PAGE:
It’s early July and you’re sitting in your bedroom, eagerly awaiting your arrival to UBC. Your conditional offer is officially unconditional and there’s nothing holding you back from the onslaught of college-centric videos you’re about to binge for the rest of summer. Amongst the endless stream of dorm tours, hauls and move-in vlogs, you may come across some videos from students actually based in UBC.
What were the reasons that prompted these unofficial faces of UBC to start expressing themselves with a YouTube channel? A resounding answer was their desire to share their thoughts and opinions.
“I wanted to do something to get myself out there,” said a second-year arts student, Yvonne Ko.
Delving into the world of YouTube also brought forth a handful of opportunities that might not have otherwise knocked on their door.
“I actually got to do a SnapChat takeover for UBC,” said Ko.
Hafu Guo, a fourth-year marketing student, was able to use his platform and create global opportunities for himself. His exchange to China enabled him to collaborate with the school to make a web-documentary series for the international promotions department.
“The time of exposure on YouTube is exponentially more than the other platforms,” explained Guo. “On YouTube, you watch a video for five minutes, ten minutes … that length of exposure is exponentially more, which allows me to create a deeper connection with people.”
“I live my life and share what I’ve learned and I also let other people live vicariously through me,” he said.
Many YouTubers today have managed to make a living out of making videos, transforming a fun hobby into successful careers. Fourth-year psychology major Lina Lecompte explained that her aspirations to go into marketing would pair well with her YouTube channel.
“I guess if [YouTube] does for some wild reason turns out to really take off, then it would be really cool to try to make it a job and be doing things for sponsorships and promoting products.”
Guo, who much like Lecompte is preparing for his graduation, was often able to pull from his education and apply it to his YouTube career.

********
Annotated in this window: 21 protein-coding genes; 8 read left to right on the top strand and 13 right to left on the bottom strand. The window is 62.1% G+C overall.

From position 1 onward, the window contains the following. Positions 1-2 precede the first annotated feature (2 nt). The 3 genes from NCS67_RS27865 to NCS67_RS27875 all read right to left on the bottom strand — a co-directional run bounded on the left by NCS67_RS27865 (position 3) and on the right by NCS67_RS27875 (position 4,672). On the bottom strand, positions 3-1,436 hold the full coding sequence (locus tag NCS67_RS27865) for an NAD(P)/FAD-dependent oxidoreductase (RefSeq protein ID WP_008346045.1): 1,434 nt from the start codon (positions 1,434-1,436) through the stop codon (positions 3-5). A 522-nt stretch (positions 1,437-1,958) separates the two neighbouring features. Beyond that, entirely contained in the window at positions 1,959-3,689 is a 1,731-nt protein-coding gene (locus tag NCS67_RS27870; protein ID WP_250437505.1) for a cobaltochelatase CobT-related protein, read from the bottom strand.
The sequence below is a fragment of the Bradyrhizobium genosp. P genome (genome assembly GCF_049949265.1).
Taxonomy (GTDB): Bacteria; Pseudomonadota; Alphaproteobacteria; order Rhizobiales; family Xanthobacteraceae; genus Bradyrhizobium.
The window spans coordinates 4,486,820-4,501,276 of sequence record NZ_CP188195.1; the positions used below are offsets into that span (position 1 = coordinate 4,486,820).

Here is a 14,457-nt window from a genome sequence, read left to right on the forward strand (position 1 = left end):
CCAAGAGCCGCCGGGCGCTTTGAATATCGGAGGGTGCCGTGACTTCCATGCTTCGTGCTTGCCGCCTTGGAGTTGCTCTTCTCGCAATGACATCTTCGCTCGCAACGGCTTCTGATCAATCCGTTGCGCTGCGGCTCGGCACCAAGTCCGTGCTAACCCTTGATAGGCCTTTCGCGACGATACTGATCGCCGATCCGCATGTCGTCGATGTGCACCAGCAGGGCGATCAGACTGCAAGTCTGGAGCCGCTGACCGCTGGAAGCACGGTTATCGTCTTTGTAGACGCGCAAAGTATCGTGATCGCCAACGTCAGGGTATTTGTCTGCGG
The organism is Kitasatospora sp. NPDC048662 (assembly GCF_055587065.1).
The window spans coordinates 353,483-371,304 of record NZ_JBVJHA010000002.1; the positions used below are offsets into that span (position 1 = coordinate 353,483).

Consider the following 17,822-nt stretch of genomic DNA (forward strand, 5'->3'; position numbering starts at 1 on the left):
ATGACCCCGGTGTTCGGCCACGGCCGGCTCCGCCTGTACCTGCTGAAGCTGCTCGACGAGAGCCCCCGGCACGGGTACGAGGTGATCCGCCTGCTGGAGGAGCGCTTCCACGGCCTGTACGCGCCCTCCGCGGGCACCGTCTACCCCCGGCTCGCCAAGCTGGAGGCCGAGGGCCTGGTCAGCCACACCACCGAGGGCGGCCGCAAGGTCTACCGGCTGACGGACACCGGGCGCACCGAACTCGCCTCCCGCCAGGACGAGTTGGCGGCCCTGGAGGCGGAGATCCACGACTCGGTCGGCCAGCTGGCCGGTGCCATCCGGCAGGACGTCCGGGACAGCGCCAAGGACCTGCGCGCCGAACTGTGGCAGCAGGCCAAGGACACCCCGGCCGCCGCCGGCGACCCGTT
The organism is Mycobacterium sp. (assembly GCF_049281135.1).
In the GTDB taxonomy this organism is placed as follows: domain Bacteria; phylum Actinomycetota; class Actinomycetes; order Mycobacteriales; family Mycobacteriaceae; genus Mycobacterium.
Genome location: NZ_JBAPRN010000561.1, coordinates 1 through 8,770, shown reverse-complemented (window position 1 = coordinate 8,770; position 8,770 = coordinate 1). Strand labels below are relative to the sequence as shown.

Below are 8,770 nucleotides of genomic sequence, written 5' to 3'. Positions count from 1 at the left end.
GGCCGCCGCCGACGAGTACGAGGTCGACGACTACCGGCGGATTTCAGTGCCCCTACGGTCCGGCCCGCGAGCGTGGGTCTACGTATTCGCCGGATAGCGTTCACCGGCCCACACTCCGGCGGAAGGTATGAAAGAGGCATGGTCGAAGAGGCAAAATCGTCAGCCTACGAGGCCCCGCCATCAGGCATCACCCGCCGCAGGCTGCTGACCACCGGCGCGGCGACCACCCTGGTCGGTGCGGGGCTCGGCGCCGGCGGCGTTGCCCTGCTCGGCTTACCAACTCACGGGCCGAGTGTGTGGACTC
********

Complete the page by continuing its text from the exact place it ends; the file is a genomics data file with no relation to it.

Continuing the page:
“In marketing, we learn a lot of theories and it’s very vague … it’s just [about] finding the right context to apply these theories. ... I found the connections through YouTube.”
“I would love to travel and make videos and see where that takes me but also to always have another job, too,” Ko said. “I definitely want to go into more relatable and genuine short films … I would use my YouTube as more entertainment vlog thing.”
A UBC YouTube Community?
While there isn’t an extensive network of UBC-based YouTubers, a small community does exist, most apparent in the comment sections of their videos.
“[The] UBC YouTuber community is very lacking,” Guo said, adding that there was a “creative community” on campus — a vast network of creative minds and talents spanning from artists to dancers and photographers. “... [T]hese are the people you can collaborate with.”
In a community with very few members, there definitely is room for growth — especially on a platform with millions of creators. Conversely, there’s also always room to fill this creative community here at UBC and create a vast network of collaboration and further stimulate creativity within the UBC campus.
In a time with millions of people making videos, it’s worth diving deeper into the stories of some of these individuals who feed our curiosity for the university experience, give us inspiration for what to put in our dorms, and share their tips on how to make the next four years of our lives the best yet.